I found it a great place to wander about and just about everywhere you can go, you will be within a few steps of art, culture, great architecture, history and good food. The beer wasn’t too bad either. Over the next few weeks, I shall be posting more specifically on some sights and sounds of Barcelona. Suffice to say that Barcelona is now the latest addition of a very short list of cities that I have for cities that I would not mind visiting again……and possibly again.


All Pictures by LGS. Clockwise from upper left: a) Decorated Building,
b) Old Bull Ring, c) Sagrada Familia (Cathedral), d) Artwork on building on La Rambla
e) Monument to Columbus and f) the modern office building, Torre Agbar.


All Pictures by LGS. Clockwise from upper left: a) relaxing at Park Guell,
b) replica of the Catalan flagship Galley at the pivotal Battle of Lepanto in 1571, c) food on sale at the Mercat La Boqueria, d) Spontaneous dancing of the Sardana,
e) Decorated shop along La Rambla and f) the cobbled streets of the old town.

All Pictures by LGS. Clockwise from upper left: a) Seafood Paella,
b) Monument to Columbus, c) The Meditteranean coast, near the Forum,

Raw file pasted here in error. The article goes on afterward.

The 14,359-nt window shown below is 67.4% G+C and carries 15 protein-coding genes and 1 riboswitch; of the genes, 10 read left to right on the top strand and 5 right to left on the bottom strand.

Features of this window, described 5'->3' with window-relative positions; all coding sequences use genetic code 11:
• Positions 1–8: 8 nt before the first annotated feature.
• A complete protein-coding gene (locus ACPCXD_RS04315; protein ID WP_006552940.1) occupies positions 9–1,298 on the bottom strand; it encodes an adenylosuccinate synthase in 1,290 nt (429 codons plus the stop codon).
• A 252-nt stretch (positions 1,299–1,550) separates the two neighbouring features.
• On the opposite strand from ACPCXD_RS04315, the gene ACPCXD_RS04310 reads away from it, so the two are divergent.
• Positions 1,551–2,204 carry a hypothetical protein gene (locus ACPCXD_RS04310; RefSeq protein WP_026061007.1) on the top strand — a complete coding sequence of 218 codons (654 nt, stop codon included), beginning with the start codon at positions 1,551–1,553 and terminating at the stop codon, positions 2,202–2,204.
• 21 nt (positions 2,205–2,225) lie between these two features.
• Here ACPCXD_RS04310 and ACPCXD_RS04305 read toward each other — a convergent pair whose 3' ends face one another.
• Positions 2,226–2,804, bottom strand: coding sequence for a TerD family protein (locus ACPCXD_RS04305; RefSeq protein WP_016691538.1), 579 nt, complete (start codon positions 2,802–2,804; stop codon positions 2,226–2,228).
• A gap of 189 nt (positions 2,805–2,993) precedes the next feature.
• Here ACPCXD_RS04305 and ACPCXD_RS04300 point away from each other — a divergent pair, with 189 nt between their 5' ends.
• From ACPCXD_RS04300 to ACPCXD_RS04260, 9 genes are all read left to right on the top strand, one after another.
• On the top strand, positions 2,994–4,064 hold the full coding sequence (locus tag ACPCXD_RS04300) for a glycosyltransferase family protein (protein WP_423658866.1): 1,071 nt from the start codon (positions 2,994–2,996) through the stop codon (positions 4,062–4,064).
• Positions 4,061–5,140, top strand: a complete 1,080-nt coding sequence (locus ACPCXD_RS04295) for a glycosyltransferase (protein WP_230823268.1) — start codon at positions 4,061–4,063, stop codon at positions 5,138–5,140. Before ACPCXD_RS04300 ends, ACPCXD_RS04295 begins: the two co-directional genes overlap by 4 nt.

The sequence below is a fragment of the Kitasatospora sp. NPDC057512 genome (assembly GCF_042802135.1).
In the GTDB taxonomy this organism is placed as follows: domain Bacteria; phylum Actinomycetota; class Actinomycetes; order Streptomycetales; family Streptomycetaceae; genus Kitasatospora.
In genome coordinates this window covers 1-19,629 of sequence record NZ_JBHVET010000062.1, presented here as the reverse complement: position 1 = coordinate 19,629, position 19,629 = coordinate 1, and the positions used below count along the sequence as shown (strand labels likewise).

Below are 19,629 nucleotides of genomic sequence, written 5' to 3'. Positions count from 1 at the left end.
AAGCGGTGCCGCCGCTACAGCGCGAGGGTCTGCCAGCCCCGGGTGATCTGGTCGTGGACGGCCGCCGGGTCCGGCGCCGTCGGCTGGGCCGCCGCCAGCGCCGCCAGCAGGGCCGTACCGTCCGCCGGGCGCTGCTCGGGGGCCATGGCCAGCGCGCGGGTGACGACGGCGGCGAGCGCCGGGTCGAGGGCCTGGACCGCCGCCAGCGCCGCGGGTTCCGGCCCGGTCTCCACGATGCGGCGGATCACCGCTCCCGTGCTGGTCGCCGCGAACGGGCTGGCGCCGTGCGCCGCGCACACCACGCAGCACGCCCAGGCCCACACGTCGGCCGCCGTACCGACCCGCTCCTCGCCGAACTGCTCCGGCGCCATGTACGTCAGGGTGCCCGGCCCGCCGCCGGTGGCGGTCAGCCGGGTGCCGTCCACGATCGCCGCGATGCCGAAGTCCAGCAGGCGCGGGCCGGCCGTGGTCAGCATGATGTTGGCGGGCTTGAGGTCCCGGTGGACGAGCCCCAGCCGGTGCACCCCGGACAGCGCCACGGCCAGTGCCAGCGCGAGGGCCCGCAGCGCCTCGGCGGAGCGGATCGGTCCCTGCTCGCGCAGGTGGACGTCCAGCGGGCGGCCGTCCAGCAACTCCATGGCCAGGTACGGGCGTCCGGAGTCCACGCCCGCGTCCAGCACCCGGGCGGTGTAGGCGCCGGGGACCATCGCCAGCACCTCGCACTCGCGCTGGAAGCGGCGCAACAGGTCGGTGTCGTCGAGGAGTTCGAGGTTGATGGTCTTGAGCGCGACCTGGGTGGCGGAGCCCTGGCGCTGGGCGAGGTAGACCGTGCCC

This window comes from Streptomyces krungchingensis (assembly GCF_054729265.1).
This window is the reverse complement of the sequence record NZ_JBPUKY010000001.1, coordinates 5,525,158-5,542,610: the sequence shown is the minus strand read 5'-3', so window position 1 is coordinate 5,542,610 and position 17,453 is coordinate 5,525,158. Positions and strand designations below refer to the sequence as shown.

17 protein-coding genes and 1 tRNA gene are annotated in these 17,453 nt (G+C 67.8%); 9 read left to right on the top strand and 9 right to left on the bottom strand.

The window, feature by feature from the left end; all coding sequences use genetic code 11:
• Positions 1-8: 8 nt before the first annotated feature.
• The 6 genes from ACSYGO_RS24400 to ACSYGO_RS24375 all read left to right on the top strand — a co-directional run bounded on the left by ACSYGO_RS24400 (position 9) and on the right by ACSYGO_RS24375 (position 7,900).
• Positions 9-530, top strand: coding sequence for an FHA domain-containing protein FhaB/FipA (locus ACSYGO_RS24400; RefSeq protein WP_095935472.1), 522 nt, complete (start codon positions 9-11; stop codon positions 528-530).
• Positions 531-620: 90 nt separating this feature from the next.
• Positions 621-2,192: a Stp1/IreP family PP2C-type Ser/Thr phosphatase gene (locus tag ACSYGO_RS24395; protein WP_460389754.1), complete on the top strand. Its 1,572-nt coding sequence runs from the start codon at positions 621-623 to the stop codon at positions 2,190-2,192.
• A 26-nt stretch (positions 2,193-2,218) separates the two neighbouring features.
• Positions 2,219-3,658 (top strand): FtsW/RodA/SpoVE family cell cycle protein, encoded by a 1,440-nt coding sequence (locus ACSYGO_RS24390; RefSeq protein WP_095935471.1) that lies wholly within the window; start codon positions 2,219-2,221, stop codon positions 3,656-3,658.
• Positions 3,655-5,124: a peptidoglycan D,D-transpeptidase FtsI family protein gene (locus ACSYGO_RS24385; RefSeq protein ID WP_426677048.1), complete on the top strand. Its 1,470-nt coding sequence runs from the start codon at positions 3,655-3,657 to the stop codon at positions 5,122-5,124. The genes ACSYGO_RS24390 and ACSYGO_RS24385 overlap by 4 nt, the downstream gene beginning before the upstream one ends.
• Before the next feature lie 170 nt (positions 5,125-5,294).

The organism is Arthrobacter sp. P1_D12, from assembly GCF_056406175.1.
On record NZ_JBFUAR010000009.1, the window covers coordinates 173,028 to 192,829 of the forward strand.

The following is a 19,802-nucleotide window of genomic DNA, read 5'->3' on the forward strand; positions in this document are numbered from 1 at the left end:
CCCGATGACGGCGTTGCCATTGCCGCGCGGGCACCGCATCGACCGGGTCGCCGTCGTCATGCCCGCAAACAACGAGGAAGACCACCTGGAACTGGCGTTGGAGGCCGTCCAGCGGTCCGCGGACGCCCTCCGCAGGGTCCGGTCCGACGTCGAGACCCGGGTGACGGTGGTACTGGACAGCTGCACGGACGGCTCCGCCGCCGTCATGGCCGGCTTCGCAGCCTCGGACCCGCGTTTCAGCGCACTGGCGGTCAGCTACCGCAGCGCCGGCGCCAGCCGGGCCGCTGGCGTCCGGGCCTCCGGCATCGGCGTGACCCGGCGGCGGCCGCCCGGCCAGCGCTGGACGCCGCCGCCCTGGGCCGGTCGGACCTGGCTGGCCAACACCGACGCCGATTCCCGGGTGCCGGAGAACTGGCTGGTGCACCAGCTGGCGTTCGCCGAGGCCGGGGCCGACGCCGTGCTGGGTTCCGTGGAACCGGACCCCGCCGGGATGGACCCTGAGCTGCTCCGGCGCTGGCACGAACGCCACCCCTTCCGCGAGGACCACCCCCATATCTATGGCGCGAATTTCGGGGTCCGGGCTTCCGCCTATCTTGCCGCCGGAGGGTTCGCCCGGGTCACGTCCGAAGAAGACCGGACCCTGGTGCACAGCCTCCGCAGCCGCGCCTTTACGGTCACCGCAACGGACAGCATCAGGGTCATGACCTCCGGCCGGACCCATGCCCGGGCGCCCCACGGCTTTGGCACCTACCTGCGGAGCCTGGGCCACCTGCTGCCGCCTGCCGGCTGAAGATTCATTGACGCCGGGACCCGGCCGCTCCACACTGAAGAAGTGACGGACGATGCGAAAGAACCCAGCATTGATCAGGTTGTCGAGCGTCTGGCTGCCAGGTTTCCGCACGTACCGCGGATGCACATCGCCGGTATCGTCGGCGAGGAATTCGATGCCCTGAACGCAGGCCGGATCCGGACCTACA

d) fresh grilled seafood, e) a Flamenco Tablao and f) the waterfront.

World Food Spot 5: Horchata, the Elixir of Tiger Nuts

I read about it in some travel book and was intrigued by the way the writer raved about it. So when I had an opportunity to visit Valencia, Spain, I was on the look out for this mysterious white drink. At first, it looked like I might be disappointed. This drink is popular served ice-cold in the summer and Valencian’s like their horchata made relatively fresh. I was there in winter which was the wrong season for it. Almost at the end of my stay, I found a couple of places that still kept some from the last summer. Although the thought me mad to request the drink in winter, they obliged and served it to me. I imbibed. It was quite unlike anything I had drunk before. This squirrel was bowled over, which I suppose makes it a four paws-up recommendation.